Thanks for coming back for the latest edition of Planning for your Purpose; Telos Financial’s blog where I discuss different topics related to financial planning. CERTIFIED FINANCIAL PLANNER™ professional Dennis LaVoy is Plymouth, Michigan’s financial advisor serving clients throughout the mitten as well as across the country.
The primary purpose of the blog is to introduce financial planning concepts and questions I receive from clients that I believe are important. I want to start discussions about that will educate, benefit, and improve your financial life. Ultimately, to help you focus on your telos!
What do I do with my old 401k account?
This is one of the most common questions I get asked. When you’re working at a company, you’re saving to a 401k, hopefully getting a match from your employer, hopefully you have the account invested to match your risk tolerance and risk capacity and so the investment allocation is aligned with your goals. When you leave, you may feel confused or bereft of knowing what to do.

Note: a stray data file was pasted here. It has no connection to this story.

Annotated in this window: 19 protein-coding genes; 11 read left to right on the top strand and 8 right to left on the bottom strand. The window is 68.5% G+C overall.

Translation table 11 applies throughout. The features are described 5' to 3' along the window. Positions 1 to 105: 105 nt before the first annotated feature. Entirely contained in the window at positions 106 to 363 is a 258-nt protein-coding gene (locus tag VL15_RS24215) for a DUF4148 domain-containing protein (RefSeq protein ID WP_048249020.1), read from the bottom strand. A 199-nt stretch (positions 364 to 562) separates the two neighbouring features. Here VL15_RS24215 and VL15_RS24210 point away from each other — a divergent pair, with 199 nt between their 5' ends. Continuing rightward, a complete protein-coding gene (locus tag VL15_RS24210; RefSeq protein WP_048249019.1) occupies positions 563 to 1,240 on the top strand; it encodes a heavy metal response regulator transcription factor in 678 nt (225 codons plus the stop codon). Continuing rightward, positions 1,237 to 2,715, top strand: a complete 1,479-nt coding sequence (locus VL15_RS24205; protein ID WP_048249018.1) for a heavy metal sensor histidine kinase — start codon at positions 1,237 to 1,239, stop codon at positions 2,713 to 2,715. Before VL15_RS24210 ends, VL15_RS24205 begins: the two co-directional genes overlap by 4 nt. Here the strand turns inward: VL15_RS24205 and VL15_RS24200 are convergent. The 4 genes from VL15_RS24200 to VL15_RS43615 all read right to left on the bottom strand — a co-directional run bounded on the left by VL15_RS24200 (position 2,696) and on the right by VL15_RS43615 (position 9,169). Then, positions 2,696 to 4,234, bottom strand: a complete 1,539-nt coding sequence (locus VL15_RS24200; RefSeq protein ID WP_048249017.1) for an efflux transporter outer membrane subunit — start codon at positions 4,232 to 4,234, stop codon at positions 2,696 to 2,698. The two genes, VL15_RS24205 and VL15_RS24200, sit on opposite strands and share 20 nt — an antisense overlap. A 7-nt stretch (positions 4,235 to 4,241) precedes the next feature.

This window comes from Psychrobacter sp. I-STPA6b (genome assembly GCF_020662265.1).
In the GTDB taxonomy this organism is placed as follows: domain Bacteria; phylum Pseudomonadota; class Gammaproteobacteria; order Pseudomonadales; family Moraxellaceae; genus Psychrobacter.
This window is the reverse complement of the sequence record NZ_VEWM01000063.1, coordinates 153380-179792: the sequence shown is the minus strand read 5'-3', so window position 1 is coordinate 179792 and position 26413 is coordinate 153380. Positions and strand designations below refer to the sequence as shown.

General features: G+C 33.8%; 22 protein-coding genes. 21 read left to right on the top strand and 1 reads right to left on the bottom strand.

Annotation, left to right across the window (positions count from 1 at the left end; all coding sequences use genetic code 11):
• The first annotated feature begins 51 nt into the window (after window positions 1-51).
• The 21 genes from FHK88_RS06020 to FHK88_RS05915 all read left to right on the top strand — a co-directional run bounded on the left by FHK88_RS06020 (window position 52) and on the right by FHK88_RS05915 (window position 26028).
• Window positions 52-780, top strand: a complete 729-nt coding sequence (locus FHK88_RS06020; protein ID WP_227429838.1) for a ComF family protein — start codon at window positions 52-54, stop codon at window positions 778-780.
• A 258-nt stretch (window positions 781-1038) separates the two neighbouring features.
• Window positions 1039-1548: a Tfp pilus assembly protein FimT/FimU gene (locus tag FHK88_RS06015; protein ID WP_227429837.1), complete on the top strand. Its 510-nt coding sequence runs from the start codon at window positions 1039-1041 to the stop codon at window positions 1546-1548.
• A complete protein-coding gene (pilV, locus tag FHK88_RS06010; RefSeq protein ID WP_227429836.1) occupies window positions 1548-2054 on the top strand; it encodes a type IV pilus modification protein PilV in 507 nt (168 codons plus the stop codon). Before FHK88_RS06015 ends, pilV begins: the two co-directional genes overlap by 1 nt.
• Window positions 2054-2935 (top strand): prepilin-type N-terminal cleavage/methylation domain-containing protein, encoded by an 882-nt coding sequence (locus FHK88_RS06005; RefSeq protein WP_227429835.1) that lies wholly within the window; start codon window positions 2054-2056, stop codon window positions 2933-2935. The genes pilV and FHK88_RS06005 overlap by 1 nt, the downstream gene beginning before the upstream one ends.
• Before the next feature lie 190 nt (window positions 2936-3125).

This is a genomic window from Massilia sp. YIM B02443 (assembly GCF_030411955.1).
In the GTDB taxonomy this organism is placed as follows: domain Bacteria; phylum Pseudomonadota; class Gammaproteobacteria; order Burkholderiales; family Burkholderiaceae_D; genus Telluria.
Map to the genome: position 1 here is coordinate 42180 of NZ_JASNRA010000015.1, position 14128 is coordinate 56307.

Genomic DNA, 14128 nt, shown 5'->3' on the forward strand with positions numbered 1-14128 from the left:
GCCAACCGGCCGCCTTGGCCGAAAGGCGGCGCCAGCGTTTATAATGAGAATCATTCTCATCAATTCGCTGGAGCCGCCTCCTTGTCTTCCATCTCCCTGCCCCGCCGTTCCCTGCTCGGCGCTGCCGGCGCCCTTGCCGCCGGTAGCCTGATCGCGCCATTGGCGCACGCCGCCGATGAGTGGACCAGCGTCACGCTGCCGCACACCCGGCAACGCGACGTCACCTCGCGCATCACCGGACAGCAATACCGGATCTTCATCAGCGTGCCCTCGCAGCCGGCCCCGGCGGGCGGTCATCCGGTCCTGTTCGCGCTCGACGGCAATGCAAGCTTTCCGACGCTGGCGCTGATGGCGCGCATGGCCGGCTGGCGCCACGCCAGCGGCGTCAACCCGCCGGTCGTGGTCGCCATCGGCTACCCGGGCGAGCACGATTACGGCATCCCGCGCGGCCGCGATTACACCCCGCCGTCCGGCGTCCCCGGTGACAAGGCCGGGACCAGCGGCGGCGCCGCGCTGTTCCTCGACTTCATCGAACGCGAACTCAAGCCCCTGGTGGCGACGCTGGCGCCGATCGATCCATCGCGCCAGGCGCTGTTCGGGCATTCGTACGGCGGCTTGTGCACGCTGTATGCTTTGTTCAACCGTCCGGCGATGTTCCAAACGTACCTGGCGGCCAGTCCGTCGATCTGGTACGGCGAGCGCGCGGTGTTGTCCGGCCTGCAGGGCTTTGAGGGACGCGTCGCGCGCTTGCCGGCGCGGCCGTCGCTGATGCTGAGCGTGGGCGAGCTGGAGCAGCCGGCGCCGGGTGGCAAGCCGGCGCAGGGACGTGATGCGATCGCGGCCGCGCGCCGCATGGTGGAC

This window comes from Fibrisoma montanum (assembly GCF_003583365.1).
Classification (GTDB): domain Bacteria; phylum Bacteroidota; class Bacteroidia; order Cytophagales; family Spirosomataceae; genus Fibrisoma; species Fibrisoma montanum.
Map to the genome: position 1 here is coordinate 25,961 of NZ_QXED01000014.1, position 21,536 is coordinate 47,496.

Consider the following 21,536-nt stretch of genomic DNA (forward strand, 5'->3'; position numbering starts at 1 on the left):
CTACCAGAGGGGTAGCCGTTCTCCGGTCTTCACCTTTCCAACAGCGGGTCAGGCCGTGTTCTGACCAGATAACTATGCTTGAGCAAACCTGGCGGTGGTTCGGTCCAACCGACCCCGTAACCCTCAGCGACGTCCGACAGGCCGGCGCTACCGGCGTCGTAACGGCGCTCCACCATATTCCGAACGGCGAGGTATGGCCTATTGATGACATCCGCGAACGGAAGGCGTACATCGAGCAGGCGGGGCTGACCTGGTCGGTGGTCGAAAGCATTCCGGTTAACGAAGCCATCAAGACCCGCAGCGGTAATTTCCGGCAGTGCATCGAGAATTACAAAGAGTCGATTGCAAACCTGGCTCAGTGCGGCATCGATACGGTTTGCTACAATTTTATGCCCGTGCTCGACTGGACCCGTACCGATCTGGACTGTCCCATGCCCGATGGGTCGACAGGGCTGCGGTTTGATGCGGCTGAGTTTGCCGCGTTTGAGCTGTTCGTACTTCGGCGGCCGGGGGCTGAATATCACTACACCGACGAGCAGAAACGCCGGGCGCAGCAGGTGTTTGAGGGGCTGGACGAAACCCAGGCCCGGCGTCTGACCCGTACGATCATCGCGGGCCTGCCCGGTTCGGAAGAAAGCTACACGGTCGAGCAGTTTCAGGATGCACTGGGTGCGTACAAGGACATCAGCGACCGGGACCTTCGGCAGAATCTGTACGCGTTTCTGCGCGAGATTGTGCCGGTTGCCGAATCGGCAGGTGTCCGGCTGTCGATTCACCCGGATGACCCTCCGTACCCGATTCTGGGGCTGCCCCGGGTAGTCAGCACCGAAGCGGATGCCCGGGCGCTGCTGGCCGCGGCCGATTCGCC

Basics of an Old 401k
First, let’s talk about what the 401k is and the savings in it. The vast majority of 401k assets are classified as Pre Tax or Traditional, meaning when you put the money into the account, you didn’t pay income tax. That means most of the money in 401ks will be taxed as ordinary income when it comes out. If you’re under 55 and you withdraw the funds, you will most likely have to pay a 10% penalty on top of the income tax.
The balance in your 401k account can also be after tax or Roth. We’ll leave that aside for now, but understand it’s really important to know the tax location of the assets.
When you leave the company, you will still be able to change investments in the account and the balance will continue to fluctuate as the investments do. So, you don’t want to just forget it, you need to periodically monitor it and review as part of your holistic financial plan.